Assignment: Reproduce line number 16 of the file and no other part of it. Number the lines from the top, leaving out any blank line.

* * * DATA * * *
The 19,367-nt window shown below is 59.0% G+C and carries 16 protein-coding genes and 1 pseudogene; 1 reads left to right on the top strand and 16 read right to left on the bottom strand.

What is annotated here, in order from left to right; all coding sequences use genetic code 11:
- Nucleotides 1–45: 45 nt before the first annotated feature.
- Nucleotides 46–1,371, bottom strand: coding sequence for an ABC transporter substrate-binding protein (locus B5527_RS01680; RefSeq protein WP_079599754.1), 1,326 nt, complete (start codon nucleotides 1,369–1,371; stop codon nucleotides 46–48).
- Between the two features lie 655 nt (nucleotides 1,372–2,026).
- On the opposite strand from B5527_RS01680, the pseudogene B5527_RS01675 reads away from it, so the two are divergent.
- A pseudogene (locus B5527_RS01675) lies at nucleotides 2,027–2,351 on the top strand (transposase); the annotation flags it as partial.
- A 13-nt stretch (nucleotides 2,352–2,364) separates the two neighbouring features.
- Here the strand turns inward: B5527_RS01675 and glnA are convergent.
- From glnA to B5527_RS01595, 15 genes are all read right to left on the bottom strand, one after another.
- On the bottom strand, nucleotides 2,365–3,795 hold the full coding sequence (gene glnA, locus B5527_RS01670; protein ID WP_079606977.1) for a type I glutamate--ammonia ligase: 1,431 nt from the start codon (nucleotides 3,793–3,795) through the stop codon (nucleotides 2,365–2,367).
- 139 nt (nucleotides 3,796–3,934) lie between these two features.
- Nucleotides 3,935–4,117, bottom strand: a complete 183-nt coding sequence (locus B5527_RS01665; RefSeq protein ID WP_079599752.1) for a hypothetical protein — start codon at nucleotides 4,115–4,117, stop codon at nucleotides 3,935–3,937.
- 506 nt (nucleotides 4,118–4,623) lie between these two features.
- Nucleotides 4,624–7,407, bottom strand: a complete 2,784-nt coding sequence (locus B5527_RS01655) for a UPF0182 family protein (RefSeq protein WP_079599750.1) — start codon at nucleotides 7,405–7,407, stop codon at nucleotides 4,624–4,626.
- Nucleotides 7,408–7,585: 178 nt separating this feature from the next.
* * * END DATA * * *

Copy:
- Nucleotides 7,408–7,585: 178 nt separating this feature from the next.